“Also, in maintaining the correct statistics so that we as a Nation can be prepared for the Third Wave of COVID Pandemic,” added the Court.

The Court underlined that various digital access programmes as initiated by the Government of India and Government of Bihar that are existing or ongoing mainly initiated to align them with the principles of Digital India.

Greatly, the Court emphasized that “Neither the Government, be it the State Government or the Union, nor us, including the common man can shirk their responsibilities in the dire situation that the entire Nation is facing during this pandemic.”

The Bench, while citing that even if it is hypothetically assumed that Rules are not available to provide for making the information available to the general public, observed that it could come out with such legislation, subordinate, delegated or otherwise as it has legislative power and competence under Entry 30, List III, Seventh Schedule of the Constitution of India.

Concluding the above discussion, the Court issued the following directions:

  • The Registration of Births and Deaths Act, 1969 (Act No. 18 of 1969) and also the Right to Information Act, 2005, gives a right to a person in almost unequivocal terms of their access to information and therefore, the Digital Portals should be made accessible to the general public with regular and timely updates.

It is needless to say that private information of deceased individuals will still be protected under the Right to Privacy read into Article 21 of the Constitution but has to be balanced with ‘General public awareness and information dissemination.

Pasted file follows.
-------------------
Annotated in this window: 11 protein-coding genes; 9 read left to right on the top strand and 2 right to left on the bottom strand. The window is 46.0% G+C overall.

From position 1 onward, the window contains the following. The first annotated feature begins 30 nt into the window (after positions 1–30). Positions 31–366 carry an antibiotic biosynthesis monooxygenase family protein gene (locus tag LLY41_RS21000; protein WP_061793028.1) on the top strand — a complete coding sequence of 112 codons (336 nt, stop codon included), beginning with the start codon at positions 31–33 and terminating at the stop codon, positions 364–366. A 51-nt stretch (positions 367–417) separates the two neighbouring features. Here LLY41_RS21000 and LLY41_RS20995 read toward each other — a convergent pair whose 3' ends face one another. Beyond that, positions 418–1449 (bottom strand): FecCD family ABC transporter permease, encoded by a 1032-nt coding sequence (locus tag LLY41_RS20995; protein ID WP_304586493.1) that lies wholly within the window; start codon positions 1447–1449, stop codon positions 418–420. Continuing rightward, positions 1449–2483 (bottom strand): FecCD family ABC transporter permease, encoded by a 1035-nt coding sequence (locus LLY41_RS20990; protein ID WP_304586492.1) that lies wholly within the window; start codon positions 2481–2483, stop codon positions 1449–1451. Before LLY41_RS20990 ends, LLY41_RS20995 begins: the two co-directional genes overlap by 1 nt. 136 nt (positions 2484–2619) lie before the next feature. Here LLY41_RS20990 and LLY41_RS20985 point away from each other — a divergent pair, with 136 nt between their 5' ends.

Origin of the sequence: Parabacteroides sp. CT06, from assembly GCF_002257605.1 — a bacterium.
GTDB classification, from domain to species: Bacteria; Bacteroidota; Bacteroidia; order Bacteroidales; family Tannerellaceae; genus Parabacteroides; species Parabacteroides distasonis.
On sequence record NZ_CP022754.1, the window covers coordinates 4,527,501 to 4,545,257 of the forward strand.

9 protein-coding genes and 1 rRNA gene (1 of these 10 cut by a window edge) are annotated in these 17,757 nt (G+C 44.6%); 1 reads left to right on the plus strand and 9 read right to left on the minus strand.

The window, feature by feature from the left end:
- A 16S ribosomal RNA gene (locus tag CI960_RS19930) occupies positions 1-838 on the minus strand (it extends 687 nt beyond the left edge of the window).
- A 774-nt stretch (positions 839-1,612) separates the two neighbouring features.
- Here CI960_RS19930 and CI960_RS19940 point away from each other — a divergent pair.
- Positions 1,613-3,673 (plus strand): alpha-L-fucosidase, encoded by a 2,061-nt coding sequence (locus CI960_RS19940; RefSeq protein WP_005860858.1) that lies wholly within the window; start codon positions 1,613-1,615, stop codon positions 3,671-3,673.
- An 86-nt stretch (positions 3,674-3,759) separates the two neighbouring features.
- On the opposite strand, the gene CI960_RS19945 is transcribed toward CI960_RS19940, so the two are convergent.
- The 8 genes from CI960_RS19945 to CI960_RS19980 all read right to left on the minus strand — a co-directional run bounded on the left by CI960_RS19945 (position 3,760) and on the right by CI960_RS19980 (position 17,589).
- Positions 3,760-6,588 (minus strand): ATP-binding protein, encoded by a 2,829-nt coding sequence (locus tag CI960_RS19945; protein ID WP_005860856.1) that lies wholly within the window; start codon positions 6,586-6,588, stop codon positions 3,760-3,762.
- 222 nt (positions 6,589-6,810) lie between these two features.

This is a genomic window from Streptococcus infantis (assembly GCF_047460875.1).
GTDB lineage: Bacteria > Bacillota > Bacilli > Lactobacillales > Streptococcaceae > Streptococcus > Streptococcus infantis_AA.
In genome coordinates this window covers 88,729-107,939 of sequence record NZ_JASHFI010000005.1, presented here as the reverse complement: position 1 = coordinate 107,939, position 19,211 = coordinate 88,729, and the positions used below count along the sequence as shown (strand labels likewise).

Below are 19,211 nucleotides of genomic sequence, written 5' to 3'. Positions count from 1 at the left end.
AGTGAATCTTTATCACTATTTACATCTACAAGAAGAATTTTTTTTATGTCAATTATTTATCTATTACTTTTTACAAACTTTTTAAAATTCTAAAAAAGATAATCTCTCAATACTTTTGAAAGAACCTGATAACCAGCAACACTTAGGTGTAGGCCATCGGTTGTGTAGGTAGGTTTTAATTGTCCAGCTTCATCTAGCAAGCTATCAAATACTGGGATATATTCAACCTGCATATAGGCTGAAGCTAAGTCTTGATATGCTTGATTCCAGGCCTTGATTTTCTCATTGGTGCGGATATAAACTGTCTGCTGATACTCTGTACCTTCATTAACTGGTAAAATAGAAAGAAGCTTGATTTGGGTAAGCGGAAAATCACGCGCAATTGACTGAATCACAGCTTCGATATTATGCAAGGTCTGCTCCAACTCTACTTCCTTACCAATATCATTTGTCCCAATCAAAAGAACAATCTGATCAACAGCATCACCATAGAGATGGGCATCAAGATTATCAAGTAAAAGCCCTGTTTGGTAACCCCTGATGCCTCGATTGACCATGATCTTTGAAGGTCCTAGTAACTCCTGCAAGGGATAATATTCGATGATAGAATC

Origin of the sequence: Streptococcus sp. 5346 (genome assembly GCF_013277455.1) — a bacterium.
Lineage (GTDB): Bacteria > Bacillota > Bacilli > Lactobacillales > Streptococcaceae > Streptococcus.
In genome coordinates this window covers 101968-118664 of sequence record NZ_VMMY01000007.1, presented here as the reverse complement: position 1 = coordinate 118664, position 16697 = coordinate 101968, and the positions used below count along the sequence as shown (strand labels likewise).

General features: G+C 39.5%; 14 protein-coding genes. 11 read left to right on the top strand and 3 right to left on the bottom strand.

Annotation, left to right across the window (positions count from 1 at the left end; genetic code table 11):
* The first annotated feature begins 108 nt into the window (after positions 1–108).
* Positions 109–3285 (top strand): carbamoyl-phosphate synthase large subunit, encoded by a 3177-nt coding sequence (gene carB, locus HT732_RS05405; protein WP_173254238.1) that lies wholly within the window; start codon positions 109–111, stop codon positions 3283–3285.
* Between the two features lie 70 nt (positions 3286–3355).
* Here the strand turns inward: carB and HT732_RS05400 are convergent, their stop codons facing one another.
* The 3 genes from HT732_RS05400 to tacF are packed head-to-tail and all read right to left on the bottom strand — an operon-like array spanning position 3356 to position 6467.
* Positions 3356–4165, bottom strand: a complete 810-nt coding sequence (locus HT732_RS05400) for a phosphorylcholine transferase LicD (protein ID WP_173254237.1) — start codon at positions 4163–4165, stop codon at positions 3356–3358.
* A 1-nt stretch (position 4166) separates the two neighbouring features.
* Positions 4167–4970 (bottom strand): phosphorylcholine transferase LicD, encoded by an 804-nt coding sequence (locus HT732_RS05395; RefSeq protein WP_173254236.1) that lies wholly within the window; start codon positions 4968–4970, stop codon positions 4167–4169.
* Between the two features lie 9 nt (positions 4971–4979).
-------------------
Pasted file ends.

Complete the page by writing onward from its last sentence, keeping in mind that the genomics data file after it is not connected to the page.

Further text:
• The Government of Bihar is under an obligation to the citizens of India, more so the residents of the State, to provide information on the Digital Portal regarding the number of deaths, be it for whatever the reason, that has occurred during the COVID 19 Pandemic.
  • The State is under a duty under the Registration Act to facilitate the right of any person to cause a search, and for that to happen, the Digital Portal maintained by different entities must be updated immediately.
  • The concerned authority to take steps to integrate ease of access, in consonance with the larger aims of the Digital India program and others highlighted in our order.
  • The information to be updated regularly on the digital portal shall be done in line with the right to privacy, recognized under the Constitution.

Elected representatives upon whom an obligation has been placed, by relevant statutes/orders, as discussed, are duty-bound to disclose the number of deaths that occurred in their constituencies within twenty-four (24) hours.

  • The state is obligated to provide accurate information to fight the infodemic on the one hand and heal the systemic neglect on the other.
  • The Government of Bihar shall take all necessary action for sensitizing the general public, especially in the rural areas, of their Constitutional and Statutory right of uploading and obtaining information on the digital portal.
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Delhi High Court Restrains WhatsApp & Telegram From ‘Illegally Circulating’ Copies of E-Newspapers Of Times Of India & Navbharat Times [READ ORDER]

The news articles published on these websites as well as in newspapers constituted “original literary work” which is protected under Section 14 of the Copyright Act. In the case titled Bennett Coleman Co Ltd v. WhatsApp & ors, the Delhi High Court has restrained social networking platforms WhatsApp and Telegram and certain other individuals from allegedly illegally circulating e -papers of Bennett, Coleman and Company Ltd (Times of India and sister publication Navbharat Times) on their respective platforms